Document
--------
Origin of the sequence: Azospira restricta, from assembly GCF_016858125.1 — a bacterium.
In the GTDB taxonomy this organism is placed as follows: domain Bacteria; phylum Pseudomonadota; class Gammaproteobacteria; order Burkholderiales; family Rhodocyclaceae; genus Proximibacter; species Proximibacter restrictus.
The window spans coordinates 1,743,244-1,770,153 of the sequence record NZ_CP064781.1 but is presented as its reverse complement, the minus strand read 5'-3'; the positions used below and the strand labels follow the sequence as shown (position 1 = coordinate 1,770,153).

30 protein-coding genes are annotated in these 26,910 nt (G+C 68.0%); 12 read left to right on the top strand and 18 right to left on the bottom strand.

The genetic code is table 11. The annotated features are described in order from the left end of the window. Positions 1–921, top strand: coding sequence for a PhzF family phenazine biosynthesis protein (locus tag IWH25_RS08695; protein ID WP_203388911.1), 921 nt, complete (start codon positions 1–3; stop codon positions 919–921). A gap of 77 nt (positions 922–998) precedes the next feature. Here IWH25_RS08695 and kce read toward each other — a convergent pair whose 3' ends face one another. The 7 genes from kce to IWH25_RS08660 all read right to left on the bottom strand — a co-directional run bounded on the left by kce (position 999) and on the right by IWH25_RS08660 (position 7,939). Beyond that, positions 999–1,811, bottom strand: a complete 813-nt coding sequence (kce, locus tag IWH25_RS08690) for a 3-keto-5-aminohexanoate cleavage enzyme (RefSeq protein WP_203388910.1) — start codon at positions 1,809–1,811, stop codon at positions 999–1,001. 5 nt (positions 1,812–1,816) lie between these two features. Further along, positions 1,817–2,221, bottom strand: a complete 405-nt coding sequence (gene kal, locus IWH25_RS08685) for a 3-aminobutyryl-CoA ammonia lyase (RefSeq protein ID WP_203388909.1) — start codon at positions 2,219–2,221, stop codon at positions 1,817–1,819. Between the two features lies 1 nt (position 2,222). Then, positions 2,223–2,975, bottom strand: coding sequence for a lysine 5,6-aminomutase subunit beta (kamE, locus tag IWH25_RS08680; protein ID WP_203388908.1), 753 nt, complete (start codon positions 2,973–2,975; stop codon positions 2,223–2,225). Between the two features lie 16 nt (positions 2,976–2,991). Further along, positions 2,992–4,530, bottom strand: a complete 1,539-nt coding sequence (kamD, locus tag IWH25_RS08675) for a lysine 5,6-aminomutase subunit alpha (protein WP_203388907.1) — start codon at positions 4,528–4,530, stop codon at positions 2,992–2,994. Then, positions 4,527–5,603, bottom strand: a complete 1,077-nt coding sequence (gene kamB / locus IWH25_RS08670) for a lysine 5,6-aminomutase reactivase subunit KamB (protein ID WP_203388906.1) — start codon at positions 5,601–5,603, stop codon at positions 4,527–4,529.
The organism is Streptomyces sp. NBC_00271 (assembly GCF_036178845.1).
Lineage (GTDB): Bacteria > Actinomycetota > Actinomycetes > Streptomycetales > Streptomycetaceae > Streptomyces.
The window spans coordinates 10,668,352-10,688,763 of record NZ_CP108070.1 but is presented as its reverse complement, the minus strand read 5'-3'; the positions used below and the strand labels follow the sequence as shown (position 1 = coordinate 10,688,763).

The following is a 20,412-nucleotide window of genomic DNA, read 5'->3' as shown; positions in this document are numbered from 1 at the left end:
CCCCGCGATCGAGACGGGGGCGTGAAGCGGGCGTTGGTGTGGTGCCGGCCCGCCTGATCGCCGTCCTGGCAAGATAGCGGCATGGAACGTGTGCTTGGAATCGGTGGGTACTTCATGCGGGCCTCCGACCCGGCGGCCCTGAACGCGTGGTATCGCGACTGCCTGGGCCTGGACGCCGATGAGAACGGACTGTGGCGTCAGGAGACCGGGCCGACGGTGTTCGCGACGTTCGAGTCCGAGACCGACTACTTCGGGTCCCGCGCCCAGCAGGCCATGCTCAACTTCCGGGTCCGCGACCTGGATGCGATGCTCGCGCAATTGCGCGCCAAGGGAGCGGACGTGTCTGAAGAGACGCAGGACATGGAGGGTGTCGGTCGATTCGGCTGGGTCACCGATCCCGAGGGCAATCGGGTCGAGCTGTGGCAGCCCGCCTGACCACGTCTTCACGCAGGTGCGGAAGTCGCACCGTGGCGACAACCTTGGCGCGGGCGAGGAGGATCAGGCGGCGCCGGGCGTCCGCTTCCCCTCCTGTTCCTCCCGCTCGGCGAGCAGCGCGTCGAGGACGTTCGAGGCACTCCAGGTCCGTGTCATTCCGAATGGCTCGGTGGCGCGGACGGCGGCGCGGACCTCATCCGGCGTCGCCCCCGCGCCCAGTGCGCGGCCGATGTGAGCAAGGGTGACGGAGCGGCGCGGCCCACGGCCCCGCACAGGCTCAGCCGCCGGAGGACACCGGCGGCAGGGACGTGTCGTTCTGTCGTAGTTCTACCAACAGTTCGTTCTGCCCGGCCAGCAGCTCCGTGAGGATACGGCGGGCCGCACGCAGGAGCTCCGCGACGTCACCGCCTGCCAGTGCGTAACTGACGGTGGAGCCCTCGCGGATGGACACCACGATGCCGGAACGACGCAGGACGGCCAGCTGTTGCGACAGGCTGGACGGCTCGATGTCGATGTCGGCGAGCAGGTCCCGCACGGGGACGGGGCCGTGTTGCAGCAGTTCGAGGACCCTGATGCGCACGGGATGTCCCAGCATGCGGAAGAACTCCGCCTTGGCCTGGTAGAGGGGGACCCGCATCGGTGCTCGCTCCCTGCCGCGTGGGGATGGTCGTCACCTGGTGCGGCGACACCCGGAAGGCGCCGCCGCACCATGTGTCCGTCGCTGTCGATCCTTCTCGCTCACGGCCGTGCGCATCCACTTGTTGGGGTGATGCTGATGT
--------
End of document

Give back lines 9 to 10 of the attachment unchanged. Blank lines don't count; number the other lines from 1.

The following is a 20,412-nucleotide window of genomic DNA, read 5'->3' as shown; positions in this document are numbered from 1 at the left end:
CCCCGCGATCGAGACGGGGGCGTGAAGCGGGCGTTGGTGTGGTGCCGGCCCGCCTGATCGCCGTCCTGGCAAGATAGCGGCATGGAACGTGTGCTTGGAATCGGTGGGTACTTCATGCGGGCCTCCGACCCGGCGGCCCTGAACGCGTGGTATCGCGACTGCCTGGGCCTGGACGCCGATGAGAACGGACTGTGGCGTCAGGAGACCGGGCCGACGGTGTTCGCGACGTTCGAGTCCGAGACCGACTACTTCGGGTCCCGCGCCCAGCAGGCCATGCTCAACTTCCGGGTCCGCGACCTGGATGCGATGCTCGCGCAATTGCGCGCCAAGGGAGCGGACGTGTCTGAAGAGACGCAGGACATGGAGGGTGTCGGTCGATTCGGCTGGGTCACCGATCCCGAGGGCAATCGGGTCGAGCTGTGGCAGCCCGCCTGACCACGTCTTCACGCAGGTGCGGAAGTCGCACCGTGGCGACAACCTTGGCGCGGGCGAGGAGGATCAGGCGGCGCCGGGCGTCCGCTTCCCCTCCTGTTCCTCCCGCTCGGCGAGCAGCGCGTCGAGGACGTTCGAGGCACTCCAGGTCCGTGTCATTCCGAATGGCTCGGTGGCGCGGACGGCGGCGCGGACCTCATCCGGCGTCGCCCCCGCGCCCAGTGCGCGGCCGATGTGAGCAAGGGTGACGGAGCGGCGCGGCCCACGGCCCCGCACAGGCTCAGCCGCCGGAGGACACCGGCGGCAGGGACGTGTCGTTCTGTCGTAGTTCTACCAACAGTTCGTTCTGCCCGGCCAGCAGCTCCGTGAGGATACGGCGGGCCGCACGCAGGAGCTCCGCGACGTCACCGCCTGCCAGTGCGTAACTGACGGTGGAGCCCTCGCGGATGGACACCACGATGCCGGAACGACGCAGGACGGCCAGCTGTTGCGACAGGCTGGACGGCTCGATGTCGATGTCGGCGAGCAGGTCCCGCACGGGGACGGGGCCGTGTTGCAGCAGTTCGAGGACCCTGATGCGCACGGGATGTCCCAGCATGCGGAAGAACTCCGCCTTGGCCTGGTAGAGGGGGACCCGCATCGGTGCTCGCTCCCTGCCGCGTGGGGATGGTCGTCACCTGGTGCGGCGACACCCGGAAGGCGCCGCCGCACCATGTGTCCGTCGCTGTCGATCCTTCTCGCTCACGGCCGTGCGCATCCACTTGTTGGGGTGATGCTGATGT